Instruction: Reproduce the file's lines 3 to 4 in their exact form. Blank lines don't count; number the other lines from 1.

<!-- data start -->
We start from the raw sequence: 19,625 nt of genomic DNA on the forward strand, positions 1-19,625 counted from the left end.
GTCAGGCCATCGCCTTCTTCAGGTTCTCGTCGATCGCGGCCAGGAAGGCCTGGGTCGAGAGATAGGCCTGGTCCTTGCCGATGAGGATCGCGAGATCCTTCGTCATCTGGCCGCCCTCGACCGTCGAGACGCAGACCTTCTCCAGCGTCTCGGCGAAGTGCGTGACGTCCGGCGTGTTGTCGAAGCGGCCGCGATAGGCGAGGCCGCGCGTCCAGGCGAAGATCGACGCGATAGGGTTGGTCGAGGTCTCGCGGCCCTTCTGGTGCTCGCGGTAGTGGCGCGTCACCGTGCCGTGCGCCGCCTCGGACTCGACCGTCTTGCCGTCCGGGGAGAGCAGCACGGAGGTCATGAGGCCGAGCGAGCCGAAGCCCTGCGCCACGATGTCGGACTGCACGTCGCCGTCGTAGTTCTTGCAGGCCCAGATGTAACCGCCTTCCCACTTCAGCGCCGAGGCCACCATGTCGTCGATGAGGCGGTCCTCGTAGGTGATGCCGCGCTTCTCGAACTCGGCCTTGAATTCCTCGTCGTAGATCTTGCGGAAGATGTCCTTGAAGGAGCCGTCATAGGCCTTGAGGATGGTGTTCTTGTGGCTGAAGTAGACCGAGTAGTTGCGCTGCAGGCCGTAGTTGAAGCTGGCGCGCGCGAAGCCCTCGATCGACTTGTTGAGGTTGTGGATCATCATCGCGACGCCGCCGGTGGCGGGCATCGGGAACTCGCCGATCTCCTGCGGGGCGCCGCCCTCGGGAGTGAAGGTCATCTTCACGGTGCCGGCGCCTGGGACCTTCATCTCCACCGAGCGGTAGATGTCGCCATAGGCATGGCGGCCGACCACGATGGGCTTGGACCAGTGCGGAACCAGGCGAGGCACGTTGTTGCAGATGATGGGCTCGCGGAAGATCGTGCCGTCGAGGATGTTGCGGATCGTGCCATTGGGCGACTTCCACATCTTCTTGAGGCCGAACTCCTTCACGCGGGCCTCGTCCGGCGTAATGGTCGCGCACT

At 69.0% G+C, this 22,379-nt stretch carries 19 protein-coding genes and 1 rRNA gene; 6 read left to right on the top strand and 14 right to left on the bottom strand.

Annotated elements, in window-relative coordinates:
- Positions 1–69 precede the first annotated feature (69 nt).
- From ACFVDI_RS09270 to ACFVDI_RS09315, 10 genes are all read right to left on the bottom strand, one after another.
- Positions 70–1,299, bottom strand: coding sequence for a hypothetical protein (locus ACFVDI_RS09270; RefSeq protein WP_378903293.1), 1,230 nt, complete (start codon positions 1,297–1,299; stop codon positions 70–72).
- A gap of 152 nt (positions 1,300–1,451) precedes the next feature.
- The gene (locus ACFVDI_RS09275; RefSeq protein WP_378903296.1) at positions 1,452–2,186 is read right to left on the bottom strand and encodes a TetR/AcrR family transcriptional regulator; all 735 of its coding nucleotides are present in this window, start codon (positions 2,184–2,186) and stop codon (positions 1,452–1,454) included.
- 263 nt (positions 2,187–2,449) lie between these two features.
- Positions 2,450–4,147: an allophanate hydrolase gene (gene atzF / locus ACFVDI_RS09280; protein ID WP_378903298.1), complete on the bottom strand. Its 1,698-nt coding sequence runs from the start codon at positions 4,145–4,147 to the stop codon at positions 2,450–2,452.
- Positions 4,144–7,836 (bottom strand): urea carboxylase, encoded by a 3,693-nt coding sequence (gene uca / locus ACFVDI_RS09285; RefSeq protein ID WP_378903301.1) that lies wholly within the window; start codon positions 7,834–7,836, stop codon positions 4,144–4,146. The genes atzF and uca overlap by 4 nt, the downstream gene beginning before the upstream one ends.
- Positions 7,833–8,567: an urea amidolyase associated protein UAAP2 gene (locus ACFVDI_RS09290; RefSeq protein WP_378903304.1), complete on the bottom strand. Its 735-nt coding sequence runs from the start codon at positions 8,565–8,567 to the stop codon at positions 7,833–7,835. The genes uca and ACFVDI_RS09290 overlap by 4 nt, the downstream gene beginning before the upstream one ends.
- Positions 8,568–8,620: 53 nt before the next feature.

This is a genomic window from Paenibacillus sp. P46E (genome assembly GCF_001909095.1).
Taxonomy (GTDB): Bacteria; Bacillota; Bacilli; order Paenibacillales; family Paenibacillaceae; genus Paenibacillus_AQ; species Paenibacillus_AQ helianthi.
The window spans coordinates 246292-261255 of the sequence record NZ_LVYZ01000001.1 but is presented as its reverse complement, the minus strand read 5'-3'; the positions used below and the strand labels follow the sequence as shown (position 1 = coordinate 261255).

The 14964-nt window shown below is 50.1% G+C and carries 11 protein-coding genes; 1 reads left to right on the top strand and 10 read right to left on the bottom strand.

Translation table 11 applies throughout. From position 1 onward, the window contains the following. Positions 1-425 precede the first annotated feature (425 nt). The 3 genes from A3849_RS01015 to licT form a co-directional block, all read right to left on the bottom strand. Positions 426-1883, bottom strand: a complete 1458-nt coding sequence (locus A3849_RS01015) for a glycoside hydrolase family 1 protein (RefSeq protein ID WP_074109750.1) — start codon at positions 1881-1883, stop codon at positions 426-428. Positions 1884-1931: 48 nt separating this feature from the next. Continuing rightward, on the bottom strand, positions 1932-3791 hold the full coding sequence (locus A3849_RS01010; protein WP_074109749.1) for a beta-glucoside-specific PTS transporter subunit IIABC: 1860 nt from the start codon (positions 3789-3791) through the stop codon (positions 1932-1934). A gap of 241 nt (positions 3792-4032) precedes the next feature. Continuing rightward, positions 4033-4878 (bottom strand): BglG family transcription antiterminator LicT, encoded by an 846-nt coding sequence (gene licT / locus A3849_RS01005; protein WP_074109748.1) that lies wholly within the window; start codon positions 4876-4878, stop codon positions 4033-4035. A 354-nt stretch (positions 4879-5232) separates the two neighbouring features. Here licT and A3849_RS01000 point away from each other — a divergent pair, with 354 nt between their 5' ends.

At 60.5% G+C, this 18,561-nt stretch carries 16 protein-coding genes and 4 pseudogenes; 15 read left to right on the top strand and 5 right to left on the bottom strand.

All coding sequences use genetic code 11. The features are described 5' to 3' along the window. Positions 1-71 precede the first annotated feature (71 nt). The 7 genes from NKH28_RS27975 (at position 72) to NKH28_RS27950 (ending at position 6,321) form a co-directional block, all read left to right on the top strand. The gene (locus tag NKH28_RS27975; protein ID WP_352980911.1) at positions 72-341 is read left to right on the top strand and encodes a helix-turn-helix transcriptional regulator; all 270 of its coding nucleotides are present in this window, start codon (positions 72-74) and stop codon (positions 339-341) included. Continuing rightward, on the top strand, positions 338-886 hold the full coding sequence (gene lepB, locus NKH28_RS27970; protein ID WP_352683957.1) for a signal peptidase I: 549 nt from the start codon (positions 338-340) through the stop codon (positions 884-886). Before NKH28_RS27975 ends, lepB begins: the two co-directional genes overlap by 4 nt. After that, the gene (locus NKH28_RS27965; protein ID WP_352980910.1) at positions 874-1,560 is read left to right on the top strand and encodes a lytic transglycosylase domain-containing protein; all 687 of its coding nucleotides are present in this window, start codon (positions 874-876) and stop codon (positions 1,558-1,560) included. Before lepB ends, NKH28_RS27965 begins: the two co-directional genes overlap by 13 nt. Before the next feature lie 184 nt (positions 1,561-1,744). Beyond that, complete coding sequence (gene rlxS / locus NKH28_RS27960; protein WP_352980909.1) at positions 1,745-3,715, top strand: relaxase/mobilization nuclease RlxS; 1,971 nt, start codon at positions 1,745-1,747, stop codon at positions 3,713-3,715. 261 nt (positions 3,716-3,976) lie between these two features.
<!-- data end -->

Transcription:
At 69.0% G+C, this 22,379-nt stretch carries 19 protein-coding genes and 1 rRNA gene; 6 read left to right on the top strand and 14 right to left on the bottom strand.

Annotated elements, in window-relative coordinates: